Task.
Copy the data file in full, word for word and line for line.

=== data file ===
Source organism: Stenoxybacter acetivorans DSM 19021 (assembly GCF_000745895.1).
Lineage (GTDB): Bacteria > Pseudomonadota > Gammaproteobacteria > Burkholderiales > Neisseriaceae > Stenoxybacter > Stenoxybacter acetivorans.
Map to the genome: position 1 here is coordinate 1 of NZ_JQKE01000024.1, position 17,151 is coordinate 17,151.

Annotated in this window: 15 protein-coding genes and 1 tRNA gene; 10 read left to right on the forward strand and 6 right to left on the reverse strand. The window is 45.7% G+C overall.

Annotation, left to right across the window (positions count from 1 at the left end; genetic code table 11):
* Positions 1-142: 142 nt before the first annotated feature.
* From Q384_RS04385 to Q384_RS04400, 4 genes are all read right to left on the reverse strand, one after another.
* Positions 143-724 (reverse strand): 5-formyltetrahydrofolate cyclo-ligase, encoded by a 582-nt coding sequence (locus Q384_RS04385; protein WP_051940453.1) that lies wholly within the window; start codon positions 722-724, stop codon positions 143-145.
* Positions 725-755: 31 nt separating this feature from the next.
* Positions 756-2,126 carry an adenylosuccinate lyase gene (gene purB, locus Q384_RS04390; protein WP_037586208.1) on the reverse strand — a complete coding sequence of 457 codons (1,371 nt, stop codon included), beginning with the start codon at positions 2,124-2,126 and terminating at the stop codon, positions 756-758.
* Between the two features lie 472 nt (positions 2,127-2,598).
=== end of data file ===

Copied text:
Source organism: Stenoxybacter acetivorans DSM 19021 (assembly GCF_000745895.1).
Lineage (GTDB): Bacteria > Pseudomonadota > Gammaproteobacteria > Burkholderiales > Neisseriaceae > Stenoxybacter > Stenoxybacter acetivorans.
Map to the genome: position 1 here is coordinate 1 of NZ_JQKE01000024.1, position 17,151 is coordinate 17,151.

Annotated in this window: 15 protein-coding genes and 1 tRNA gene; 10 read left to right on the forward strand and 6 right to left on the reverse strand. The window is 45.7% G+C overall.

Annotation, left to right across the window (positions count from 1 at the left end; genetic code table 11):
* Positions 1-142: 142 nt before the first annotated feature.
* From Q384_RS04385 to Q384_RS04400, 4 genes are all read right to left on the reverse strand, one after another.
* Positions 143-724 (reverse strand): 5-formyltetrahydrofolate cyclo-ligase, encoded by a 582-nt coding sequence (locus Q384_RS04385; protein WP_051940453.1) that lies wholly within the window; start codon positions 722-724, stop codon positions 143-145.
* Positions 725-755: 31 nt separating this feature from the next.
* Positions 756-2,126 carry an adenylosuccinate lyase gene (gene purB, locus Q384_RS04390; protein WP_037586208.1) on the reverse strand — a complete coding sequence of 457 codons (1,371 nt, stop codon included), beginning with the start codon at positions 2,124-2,126 and terminating at the stop codon, positions 756-758.
* Between the two features lie 472 nt (positions 2,127-2,598).